I need to be pulled forward, not dragged backward.
     
     
     
  17. Like
    Susan Cornett reacted to Tom Galli for a blog entry, Twice A Veteran   
    I’m an armed forces veteran. Also, a late stage diagnosed lung cancer survivor veteran. A smoker, I once had little doubt that smoking caused my lung cancer. Yet almost everyone in my immediate family smoked and none developed the disease. Could the unique hazards of armed forces training and warfare played a role in my disease? 
    Looking back, early in my career were demolition projects involving World War II era structures that were filled with asbestos. On deployment, burn pits predominated and everything was mixed with diesel fuel and burned in cut-down 55 gallon drums. As an engineer soldier, we trained extensively with demolitions and smoke and dust was a common exposure. I also directed fabrication of aluminum armored vehicles that included fumes and vapor from aluminum welding and superfine dust from machining. Lest I forget, there was the omnipresent smoke filled haze that lingered for months after Saddam decided to burn the Kuwait oil fields. I’ve inhaled a lot of stuff during the course of my Army career and maybe that played a role in the development of my lung cancer.
    Fortunately, there are new tools and programs for armed forces veterans that might help avoid a late-stage diagnosis.  The Veterans Administration has two important programs to early detect lung cancer: VA-PALS, a low dose CT screening program for at risk vets and the Gulf War Registry Health Exam for veterans. LUNGevity is adding its weight to support veterans. We’ve just established a Veterans Forum in the Lung Cancer Support Community that is now open as a support and information resource. A low dose CT scan is a good idea for those who served.
    Stay the course.
  18. Like
    Susan Cornett got a reaction from LouT for a blog entry, Taking a page from Tom's book   
    Today I celebrate three years of survival! I am so happy to have found this community of people.  You all make this journey so much better.

  19. Like
    Susan Cornett reacted to KatieB for a blog entry, You are not always your own best advocate   
    Last week I took a local lung cancer patient and long time friend "J" to get his scans. This will be a very abbreviated account of what happened.
    Even though we are only an hour apart, I haven't seen "J" in a couple of years.  He has an incredible story of being dx in his 30s and some amazing heroic efforts when into saving his life.  He's even been in the news and media.  Since that time 10 or more years ago, he's struggled to live and battled a few recurrences.  
    They "think" he had a recurrence at the end of last year.  Several bronchoscopies yielded no detectable mutations and caused several complications for him.  He has lost a significant amount of weight (6'1 and 140 pounds) and he hasn't been able to stop coughing.
    His dr scheduled a PET scan.  Because "J" could no longer drive, he asked me if I could take him to the testing facility.
    I could not believe what I saw.  He was SO thin and his speech as a little slurred.  He looked glassy-eyed. The nurse had a hard time accessing a vein.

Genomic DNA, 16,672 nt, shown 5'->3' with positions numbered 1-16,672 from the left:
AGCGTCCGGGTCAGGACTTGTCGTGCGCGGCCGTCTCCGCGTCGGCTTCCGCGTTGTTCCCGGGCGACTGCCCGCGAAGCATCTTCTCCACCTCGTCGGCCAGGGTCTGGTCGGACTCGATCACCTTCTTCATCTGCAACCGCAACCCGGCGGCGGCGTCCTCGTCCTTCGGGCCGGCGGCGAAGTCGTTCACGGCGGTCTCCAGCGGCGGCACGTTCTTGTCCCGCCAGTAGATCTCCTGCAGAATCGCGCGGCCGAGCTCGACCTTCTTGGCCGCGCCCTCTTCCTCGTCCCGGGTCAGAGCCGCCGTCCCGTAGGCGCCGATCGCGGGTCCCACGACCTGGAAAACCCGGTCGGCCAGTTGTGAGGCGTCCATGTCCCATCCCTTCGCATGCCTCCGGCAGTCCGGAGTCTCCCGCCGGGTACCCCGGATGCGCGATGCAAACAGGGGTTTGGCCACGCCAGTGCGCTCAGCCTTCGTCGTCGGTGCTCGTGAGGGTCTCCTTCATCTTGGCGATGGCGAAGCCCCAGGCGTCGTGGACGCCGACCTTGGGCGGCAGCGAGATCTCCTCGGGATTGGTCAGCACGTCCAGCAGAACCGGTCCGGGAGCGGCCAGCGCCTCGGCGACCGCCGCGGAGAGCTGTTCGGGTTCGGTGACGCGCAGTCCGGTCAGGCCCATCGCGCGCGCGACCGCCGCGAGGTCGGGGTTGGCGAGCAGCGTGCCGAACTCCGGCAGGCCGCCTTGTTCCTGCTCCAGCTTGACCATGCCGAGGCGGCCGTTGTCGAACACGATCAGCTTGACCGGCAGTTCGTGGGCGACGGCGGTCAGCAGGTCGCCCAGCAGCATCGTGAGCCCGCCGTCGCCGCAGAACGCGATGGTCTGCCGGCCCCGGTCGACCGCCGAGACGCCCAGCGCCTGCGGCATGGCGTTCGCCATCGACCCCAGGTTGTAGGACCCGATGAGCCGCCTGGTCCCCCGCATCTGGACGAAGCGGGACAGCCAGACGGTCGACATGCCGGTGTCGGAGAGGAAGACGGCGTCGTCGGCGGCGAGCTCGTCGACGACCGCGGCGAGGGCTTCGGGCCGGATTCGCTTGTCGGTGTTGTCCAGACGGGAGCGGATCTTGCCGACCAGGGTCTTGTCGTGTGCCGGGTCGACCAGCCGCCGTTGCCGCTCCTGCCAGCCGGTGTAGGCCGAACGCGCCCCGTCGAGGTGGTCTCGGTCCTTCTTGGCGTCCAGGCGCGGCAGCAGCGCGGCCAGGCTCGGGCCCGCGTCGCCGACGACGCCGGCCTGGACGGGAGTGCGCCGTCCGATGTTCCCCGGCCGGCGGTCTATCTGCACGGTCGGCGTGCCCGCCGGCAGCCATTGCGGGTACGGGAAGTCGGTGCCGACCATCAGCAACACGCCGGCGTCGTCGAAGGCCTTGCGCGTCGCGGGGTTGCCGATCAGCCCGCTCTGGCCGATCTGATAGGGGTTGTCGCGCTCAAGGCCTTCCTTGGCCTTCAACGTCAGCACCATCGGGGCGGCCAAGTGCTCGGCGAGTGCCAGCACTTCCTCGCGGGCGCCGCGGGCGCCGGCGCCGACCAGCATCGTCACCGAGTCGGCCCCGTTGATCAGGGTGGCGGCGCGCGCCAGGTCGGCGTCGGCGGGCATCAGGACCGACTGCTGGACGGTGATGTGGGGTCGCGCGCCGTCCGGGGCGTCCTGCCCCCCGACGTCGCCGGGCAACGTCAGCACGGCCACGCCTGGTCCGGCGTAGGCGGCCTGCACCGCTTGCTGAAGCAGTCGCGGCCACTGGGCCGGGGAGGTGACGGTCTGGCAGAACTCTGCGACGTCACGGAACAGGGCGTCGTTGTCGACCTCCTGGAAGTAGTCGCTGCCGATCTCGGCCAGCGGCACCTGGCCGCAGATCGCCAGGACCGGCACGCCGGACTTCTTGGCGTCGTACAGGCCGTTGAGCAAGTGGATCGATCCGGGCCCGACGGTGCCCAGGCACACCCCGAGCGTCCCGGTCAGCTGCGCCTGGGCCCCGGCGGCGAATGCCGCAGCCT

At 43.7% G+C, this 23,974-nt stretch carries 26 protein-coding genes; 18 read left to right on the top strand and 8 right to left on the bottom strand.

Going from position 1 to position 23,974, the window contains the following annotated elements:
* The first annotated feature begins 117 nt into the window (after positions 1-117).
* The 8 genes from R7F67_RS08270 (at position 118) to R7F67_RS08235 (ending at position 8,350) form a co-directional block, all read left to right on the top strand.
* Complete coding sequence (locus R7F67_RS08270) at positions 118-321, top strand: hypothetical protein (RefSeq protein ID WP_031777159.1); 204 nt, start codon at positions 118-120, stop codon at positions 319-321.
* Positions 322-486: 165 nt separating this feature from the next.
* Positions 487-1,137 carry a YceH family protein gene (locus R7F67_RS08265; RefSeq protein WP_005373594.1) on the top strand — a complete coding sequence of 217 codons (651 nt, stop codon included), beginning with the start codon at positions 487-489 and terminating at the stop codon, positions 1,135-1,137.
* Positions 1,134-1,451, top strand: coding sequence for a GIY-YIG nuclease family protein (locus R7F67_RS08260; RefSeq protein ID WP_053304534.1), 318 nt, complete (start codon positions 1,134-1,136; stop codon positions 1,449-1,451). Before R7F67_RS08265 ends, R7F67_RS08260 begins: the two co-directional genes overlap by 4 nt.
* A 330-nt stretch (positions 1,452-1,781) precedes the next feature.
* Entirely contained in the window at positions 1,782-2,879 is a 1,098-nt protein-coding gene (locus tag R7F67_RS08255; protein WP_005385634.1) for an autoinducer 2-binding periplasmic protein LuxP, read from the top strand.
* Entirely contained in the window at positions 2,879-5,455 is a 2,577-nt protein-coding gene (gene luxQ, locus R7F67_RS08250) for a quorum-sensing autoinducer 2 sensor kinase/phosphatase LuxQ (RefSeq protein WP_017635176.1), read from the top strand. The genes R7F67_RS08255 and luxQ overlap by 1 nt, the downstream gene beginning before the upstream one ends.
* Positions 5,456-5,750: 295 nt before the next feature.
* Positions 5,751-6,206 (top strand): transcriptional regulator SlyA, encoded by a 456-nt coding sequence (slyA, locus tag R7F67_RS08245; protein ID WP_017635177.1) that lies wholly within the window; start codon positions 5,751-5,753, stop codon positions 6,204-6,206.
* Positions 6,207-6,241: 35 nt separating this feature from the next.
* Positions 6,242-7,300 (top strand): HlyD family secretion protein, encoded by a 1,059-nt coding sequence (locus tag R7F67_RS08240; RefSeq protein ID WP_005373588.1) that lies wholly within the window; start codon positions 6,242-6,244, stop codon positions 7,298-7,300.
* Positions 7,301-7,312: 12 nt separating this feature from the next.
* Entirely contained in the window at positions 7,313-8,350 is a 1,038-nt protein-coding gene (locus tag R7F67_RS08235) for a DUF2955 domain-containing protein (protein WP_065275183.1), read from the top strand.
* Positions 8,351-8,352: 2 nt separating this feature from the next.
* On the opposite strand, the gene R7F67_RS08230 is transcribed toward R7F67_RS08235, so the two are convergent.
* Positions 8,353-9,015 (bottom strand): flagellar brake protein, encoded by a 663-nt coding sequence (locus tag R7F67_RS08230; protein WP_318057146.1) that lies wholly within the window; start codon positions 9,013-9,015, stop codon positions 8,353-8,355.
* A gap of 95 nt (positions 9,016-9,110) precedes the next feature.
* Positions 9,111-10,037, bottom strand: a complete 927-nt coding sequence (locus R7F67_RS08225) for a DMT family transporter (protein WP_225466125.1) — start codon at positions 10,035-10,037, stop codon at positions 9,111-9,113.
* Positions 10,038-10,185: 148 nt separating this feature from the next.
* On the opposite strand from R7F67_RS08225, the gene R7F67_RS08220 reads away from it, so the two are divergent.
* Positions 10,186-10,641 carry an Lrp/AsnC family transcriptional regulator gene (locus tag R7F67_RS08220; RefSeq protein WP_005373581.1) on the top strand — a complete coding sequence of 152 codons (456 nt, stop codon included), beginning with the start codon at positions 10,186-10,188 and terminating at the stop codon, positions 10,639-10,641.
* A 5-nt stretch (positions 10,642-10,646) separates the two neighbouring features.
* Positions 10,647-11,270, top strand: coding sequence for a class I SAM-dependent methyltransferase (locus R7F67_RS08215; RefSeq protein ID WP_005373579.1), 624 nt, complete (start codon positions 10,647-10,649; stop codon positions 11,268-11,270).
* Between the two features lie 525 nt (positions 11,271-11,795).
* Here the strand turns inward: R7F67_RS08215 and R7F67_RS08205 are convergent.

Because he couldn't hold a conversation or drive himself- I borrowed a wheelchair from the testing facility.  I filled out his paperwork- dug into his wallet for his ID and medicare card.  He has been on oxygen and the machine that the company shipped to him was faulty.  When he called them they said they could come in 2 days.  TWO DAYS?  I drove him to a pharmacy that sold oxygen and had it fixed.
    The entire time I kept thinking...what would have happened if I could not have come today?  What would have happened if I wasn't here?  He would have tried to drive himself.  He would have been in serious trouble.  He would have been out of oxygen and maybe in an auto accident.  
    The PET nurse couldn't do his infusion because his blood sugar levels were frighteningly high- even though he said he hadn't eaten in about a week due to no appetite.
    I just felt like things were going sideways.  I asked him to call his oncologist.  He spoke with the nurse.  He asked her if she would order some fluid because he has been confused and weak.  She said no.  "Just drink extra water and mix in some gatorade."  He hung up and looked defeated.  He told me that the nurse said no.  He didn't have pain meds.  He didn't have medication to help with the cachexia, he didn't have medicine to help with his cough...he didn't have a working oxygen machine. Now this nurse was telling him he couldn't have a bag of fluids.
    WHAT?  ANYONE can go to the ER.  "I'm taking you to the ER for fluids!"
    So off we went.  I took him straight to the ER and he didn't argue.
    Long story a bit shorter- he ended up being admitted for some serious issues.  They transferred him from one location to another one downtown. He got his fluids.  The last time I saw him he was eating his lunch in his hospital room.
    He isn't out of the woods- not by a long shot.  But he is a better than when we started.
    Why am I sharing this story? Because "J" is college educated.  He has been in the lung cancer space almost a dozen years.  He understands the lingo and knows how to be an advocate.